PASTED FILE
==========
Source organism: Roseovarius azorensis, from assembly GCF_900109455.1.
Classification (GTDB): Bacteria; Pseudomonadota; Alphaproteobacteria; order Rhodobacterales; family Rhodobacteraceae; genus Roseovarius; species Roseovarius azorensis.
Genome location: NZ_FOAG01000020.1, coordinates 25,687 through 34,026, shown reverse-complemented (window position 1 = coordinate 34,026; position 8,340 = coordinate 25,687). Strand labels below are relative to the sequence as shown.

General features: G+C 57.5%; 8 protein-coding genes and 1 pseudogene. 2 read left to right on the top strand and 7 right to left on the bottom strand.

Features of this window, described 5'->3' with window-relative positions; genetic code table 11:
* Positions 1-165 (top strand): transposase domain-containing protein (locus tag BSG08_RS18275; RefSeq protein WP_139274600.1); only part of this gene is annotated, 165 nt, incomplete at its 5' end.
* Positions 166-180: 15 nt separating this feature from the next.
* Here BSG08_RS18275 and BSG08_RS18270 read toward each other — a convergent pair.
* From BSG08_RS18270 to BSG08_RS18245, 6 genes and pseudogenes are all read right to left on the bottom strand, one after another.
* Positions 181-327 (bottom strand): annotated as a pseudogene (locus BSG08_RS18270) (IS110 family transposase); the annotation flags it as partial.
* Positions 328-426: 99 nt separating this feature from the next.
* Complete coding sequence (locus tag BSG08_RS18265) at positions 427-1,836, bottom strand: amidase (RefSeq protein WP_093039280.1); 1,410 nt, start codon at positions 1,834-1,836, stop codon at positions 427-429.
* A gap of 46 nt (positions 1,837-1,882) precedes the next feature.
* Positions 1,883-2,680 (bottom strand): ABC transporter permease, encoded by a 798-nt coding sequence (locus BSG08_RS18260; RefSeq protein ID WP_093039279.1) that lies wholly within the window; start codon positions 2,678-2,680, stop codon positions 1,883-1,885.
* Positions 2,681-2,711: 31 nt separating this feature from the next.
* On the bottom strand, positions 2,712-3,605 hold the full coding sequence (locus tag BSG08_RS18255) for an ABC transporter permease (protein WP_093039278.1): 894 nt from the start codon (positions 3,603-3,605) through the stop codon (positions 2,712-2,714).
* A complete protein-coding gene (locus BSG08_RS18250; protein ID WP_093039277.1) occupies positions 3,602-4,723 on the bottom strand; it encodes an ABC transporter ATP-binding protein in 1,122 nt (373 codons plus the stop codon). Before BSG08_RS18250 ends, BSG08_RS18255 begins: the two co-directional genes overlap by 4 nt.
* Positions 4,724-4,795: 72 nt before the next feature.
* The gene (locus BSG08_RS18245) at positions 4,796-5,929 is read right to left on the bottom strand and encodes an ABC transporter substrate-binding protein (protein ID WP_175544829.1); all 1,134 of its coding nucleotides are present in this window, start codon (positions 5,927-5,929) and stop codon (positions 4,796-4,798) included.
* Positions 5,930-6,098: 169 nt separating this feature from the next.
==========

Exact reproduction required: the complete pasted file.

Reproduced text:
Source organism: Roseovarius azorensis, from assembly GCF_900109455.1.
Classification (GTDB): Bacteria; Pseudomonadota; Alphaproteobacteria; order Rhodobacterales; family Rhodobacteraceae; genus Roseovarius; species Roseovarius azorensis.
Genome location: NZ_FOAG01000020.1, coordinates 25,687 through 34,026, shown reverse-complemented (window position 1 = coordinate 34,026; position 8,340 = coordinate 25,687). Strand labels below are relative to the sequence as shown.

General features: G+C 57.5%; 8 protein-coding genes and 1 pseudogene. 2 read left to right on the top strand and 7 right to left on the bottom strand.

Features of this window, described 5'->3' with window-relative positions; genetic code table 11:
* Positions 1-165 (top strand): transposase domain-containing protein (locus tag BSG08_RS18275; RefSeq protein WP_139274600.1); only part of this gene is annotated, 165 nt, incomplete at its 5' end.
* Positions 166-180: 15 nt separating this feature from the next.
* Here BSG08_RS18275 and BSG08_RS18270 read toward each other — a convergent pair.
* From BSG08_RS18270 to BSG08_RS18245, 6 genes and pseudogenes are all read right to left on the bottom strand, one after another.
* Positions 181-327 (bottom strand): annotated as a pseudogene (locus BSG08_RS18270) (IS110 family transposase); the annotation flags it as partial.
* Positions 328-426: 99 nt separating this feature from the next.
* Complete coding sequence (locus tag BSG08_RS18265) at positions 427-1,836, bottom strand: amidase (RefSeq protein WP_093039280.1); 1,410 nt, start codon at positions 1,834-1,836, stop codon at positions 427-429.
* A gap of 46 nt (positions 1,837-1,882) precedes the next feature.
* Positions 1,883-2,680 (bottom strand): ABC transporter permease, encoded by a 798-nt coding sequence (locus BSG08_RS18260; RefSeq protein ID WP_093039279.1) that lies wholly within the window; start codon positions 2,678-2,680, stop codon positions 1,883-1,885.
* Positions 2,681-2,711: 31 nt separating this feature from the next.
* On the bottom strand, positions 2,712-3,605 hold the full coding sequence (locus tag BSG08_RS18255) for an ABC transporter permease (protein WP_093039278.1): 894 nt from the start codon (positions 3,603-3,605) through the stop codon (positions 2,712-2,714).
* A complete protein-coding gene (locus BSG08_RS18250; protein ID WP_093039277.1) occupies positions 3,602-4,723 on the bottom strand; it encodes an ABC transporter ATP-binding protein in 1,122 nt (373 codons plus the stop codon). Before BSG08_RS18250 ends, BSG08_RS18255 begins: the two co-directional genes overlap by 4 nt.
* Positions 4,724-4,795: 72 nt before the next feature.
* The gene (locus BSG08_RS18245) at positions 4,796-5,929 is read right to left on the bottom strand and encodes an ABC transporter substrate-binding protein (protein ID WP_175544829.1); all 1,134 of its coding nucleotides are present in this window, start codon (positions 5,927-5,929) and stop codon (positions 4,796-4,798) included.
* Positions 5,930-6,098: 169 nt separating this feature from the next.